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Busted Racquet

In losing with grace, Djokovic proved he's a champion

It was a simple gesture. While Rafael Nadal was celebrating his U.S. Open victory, the man he defeated, Novak Djokovic, walked over to Nadal's side of the court to offer his congratulations. The two men warmly embraced, exchanged words and then began walking off the court arm in arm: a poignant show of sportsmanship on the sport's grandest stage.

Minutes earlier, Djokovic had been on the verge of pulling off the greatest victory of his career. When he hit a ball wide on match point, he must have been heartbroken. Had he gone to the net, waited for Nadal to get to him, exchanged a perfunctory handshake and then dashed off the court, nobody would have thought ill of him. It's what most players do. But Djokovic is wired differently than most. He offered sincere congratulations during the most painful moment of his career and that, perhaps, is more commendable than anything he accomplished over the past two weeks in New York.

Contrast Djokovic's actions to Roger Federer's two days before. When Djokovic took a five-set thriller from Federer, he celebrated by looking at his player's box and standing with his arms outstretched near the baseline. Federer couldn't watch, rushing to the side of the court to begin packing away his racquets. When Djokovic finally came in for the handshake, Federer left the bag, gave Novak an abrupt handshake and then left the court as quickly as possible.

It wasn't poor sportsmanship by Federer, but it wasn't good sportsmanship either. He was understandably gutted. Many athletes are after losses. Peyton Manning didn't even give a handshake after losing this year's Super Bowl. LeBron James did the same in the NBA playoffs a few years ago. When you're unaccustomed to losing, it's sometimes hard to do so with graciousness.

There's always a delicate balance to how much one should celebrate after a tennis match. The victor needs to revel in their accomplishment and release the pent-up emotions from the match. (Hence the tendency to fall to the ground. It's cathartic.) But there's also the loser to think about. While the winner is basking in the glow of a big win, the player they defeated is waiting at net to give the handshake they've dreaded giving and are usually trying to leave the court as fast as possible so they can go in the locker room and have a cathartic emotion-release of their own. At some point the winner needs to think of the loser during the celebration. Approach the net too quickly, and you've deprived yourself of the greatest moment in your tennis career. Go too slowly and too joyfully and you're rubbing salt in the wound of a person who just experienced the most disappointing moment of theirs.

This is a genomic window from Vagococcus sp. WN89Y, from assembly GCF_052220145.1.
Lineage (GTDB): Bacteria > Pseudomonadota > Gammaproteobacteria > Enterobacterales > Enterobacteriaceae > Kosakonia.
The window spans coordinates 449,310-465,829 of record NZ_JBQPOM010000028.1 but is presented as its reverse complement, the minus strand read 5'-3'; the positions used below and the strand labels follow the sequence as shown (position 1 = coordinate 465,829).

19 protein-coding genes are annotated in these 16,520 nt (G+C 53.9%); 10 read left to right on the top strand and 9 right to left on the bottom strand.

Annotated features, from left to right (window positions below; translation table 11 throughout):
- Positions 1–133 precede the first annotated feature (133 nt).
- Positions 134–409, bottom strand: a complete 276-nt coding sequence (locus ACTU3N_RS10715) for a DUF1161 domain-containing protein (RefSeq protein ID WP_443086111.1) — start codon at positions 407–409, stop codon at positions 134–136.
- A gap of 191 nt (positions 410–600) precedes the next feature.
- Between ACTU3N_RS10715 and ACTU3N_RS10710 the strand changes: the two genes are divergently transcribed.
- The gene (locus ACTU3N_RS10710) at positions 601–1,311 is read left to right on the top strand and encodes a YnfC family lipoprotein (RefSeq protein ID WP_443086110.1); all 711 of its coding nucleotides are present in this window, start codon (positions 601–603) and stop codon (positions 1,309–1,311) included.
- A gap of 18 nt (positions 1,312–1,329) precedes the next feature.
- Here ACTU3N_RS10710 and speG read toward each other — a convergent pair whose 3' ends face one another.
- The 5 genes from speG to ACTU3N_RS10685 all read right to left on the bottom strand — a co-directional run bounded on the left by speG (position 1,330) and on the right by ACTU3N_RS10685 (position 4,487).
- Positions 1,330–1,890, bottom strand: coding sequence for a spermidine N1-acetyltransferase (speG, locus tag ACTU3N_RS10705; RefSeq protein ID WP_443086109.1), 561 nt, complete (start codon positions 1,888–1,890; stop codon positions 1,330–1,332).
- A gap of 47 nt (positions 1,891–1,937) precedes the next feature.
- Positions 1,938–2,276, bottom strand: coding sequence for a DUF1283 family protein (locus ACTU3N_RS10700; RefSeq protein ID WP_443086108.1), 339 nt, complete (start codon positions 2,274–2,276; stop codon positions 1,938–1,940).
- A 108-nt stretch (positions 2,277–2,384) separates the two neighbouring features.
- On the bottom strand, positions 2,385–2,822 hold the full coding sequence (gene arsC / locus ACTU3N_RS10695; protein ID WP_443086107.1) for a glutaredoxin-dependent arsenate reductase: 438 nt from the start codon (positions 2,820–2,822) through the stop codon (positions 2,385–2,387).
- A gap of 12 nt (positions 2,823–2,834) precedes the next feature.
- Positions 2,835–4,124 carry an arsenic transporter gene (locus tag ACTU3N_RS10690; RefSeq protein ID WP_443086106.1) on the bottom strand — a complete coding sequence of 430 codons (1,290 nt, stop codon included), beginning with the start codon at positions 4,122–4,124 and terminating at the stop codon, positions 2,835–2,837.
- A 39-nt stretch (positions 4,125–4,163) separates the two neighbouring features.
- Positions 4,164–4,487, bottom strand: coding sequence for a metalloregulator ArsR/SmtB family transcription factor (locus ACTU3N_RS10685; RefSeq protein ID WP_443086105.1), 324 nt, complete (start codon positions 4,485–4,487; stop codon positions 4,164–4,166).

Nadal and Djokovic did the dance perfectly. Rafa fell to the ground, having accomplished one of the greatest achievements in the sport. When he got up, his face was stoic. He knew Djokovic's pain -- he's been there before. Their embrace was genuine. It was sportsmanship at its finest. For as good a loser as Djokovic was, Nadal was just as good of a winner.

If you're a young athlete in any sport, take a page from Rafa and Nole. Win with grace and lose with dignity. Watch Djokovic when he shakes the hand of the chair umpire. His head is held high. It should be. In losing the U.S. Open, Novak Djokovic showed that you don't have to be the guy holding the trophy in order to be a champion.

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